The boom in tourism has been ten years in the making. It was spearheaded by Mayor Bloomberg.
Official predictions show that a record 54.3 million visitors will have arrived in the city by the end of 2013. Of those, nearly 43 million came from elsewhere in the U.S. while about 11.4 million traveled internationally to visit the city.
Sleepy Hollow Cemetery have been packed in recent weeks, with many visitors heading for one site in particular.
State Sen. Jose Peralta has unveiled legislation to send up to $300,000 a year from the hotel tax to the outer boroughs to promote tourism.
The iconic I Love NY logo has gotten a makeover in the form of a rainbow colored heart for the new tourism marketing aimed at the LGBT community.
The 1.3-mile boardwalk was completely destroyed in the storm. Now, the boards are down and just the finishing touches remain.
Christie has set an aggressive timetable for the project and expects the rebuilding effort to be completed by the summer of 2015.
The tourism numbers are based on a model that includes surveys, hotel data, airport traffic and other information and includes business travelers and vacationers.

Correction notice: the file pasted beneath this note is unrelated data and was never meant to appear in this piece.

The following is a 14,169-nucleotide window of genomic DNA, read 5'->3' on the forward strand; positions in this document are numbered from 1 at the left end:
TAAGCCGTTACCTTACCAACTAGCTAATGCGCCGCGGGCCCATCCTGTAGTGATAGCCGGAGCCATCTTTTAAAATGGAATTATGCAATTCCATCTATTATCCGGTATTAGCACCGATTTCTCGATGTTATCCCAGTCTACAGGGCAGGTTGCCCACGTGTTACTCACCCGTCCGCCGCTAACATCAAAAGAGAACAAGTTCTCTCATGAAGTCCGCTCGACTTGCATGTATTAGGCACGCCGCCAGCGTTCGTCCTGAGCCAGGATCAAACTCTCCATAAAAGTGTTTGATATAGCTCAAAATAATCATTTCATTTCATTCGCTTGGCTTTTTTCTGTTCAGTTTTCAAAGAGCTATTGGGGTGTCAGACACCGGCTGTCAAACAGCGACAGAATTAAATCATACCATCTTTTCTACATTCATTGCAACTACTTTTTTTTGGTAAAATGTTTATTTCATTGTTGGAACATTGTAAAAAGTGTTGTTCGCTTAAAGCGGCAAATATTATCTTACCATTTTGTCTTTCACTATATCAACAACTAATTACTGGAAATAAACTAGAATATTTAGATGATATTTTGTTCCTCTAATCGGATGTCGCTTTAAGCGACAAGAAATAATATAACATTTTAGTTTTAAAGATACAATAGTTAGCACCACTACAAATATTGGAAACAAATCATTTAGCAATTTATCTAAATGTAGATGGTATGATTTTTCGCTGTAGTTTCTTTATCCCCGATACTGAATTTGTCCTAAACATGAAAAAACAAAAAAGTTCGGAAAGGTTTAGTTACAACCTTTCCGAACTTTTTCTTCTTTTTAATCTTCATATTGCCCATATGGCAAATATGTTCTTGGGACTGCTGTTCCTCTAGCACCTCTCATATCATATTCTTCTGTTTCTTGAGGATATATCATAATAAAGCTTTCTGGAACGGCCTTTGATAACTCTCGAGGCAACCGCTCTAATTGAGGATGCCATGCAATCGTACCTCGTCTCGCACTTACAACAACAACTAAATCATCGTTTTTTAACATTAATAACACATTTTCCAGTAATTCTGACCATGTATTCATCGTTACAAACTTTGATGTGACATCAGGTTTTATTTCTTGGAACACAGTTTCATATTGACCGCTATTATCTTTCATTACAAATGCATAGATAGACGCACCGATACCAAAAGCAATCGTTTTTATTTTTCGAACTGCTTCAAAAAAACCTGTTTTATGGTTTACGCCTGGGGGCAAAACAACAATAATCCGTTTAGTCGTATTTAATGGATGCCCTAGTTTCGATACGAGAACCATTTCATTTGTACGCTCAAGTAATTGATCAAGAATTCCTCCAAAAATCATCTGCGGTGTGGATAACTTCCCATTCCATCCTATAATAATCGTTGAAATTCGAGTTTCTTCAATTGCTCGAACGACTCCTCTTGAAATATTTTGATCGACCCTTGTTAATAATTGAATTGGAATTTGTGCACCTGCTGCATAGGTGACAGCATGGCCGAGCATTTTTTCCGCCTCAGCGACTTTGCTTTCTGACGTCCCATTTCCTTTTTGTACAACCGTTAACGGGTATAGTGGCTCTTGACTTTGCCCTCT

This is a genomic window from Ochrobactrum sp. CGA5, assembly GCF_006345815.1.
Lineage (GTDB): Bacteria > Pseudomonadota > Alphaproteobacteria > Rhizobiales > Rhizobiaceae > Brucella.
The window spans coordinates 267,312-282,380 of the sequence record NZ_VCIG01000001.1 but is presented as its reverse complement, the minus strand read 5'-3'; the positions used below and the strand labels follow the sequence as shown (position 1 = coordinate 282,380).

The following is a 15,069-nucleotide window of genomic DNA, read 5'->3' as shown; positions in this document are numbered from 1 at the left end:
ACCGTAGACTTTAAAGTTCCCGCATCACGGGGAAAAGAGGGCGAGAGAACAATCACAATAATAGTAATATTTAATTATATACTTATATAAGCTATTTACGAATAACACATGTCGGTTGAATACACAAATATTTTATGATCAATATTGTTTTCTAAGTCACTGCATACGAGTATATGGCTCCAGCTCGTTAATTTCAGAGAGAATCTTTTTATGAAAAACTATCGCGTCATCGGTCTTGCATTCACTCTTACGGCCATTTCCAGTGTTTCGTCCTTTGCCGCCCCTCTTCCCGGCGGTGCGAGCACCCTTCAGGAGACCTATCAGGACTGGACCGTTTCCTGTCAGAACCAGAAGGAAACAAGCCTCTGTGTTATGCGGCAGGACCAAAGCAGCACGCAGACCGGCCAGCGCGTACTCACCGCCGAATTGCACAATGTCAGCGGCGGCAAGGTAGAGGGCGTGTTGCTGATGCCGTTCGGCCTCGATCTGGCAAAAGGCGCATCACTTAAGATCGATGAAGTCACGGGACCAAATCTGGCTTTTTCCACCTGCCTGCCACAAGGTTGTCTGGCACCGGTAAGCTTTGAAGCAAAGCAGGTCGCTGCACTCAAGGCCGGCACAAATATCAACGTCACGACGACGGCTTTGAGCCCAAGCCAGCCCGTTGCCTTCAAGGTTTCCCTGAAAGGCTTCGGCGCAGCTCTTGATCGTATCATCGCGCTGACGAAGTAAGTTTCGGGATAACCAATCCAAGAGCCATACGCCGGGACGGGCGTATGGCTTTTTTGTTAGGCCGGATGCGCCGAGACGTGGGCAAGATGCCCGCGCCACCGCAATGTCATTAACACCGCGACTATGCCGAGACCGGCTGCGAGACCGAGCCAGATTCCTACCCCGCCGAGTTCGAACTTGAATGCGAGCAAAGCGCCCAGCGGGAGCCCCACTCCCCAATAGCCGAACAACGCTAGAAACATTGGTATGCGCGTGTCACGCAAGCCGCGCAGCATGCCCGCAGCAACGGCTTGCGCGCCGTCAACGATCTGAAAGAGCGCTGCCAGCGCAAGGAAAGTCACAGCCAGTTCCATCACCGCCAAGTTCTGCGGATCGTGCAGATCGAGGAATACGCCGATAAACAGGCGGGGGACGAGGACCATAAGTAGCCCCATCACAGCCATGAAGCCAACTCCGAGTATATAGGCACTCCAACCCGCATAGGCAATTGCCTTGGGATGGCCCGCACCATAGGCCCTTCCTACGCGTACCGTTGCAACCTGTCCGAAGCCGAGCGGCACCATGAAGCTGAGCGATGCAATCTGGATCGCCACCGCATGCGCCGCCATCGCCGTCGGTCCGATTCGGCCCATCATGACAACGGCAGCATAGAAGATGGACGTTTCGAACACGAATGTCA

“We welcomed an all-time high of 52 million visitors,” Mayor Michael Bloomberg announced Monday.
Travel from Mexico to New York City has increased almost 100 percent over the last seven years. More than 400,000 visitors came to New York from Mexico in 2012, according to the tourism agency.
The conventional wisdom is that the Olympics bring tons of tourists to the host city, but New York showed the world once again it can’t be beat.
Rockland County has gone from having flat numbers when it comes to traveler spending to a jump in the past two years, WCBS 880′s Monica Miller reported.
New Yorkers might love to hate tourists in Times Square, but Tim Tompkins of Times Square Alliance says you should probably learn to love them.
New York City’s official tourism agency has a new annual goal of 55 million visitors by 2015, and they’re trying to reach that by appealing to young people.
Mayor Michael Bloomberg and NYC & Company CEO George Fertitta had projected a record 50.2 million visitors to New York City in 2011. But it turns out another 300,000 showed up at the end of the year.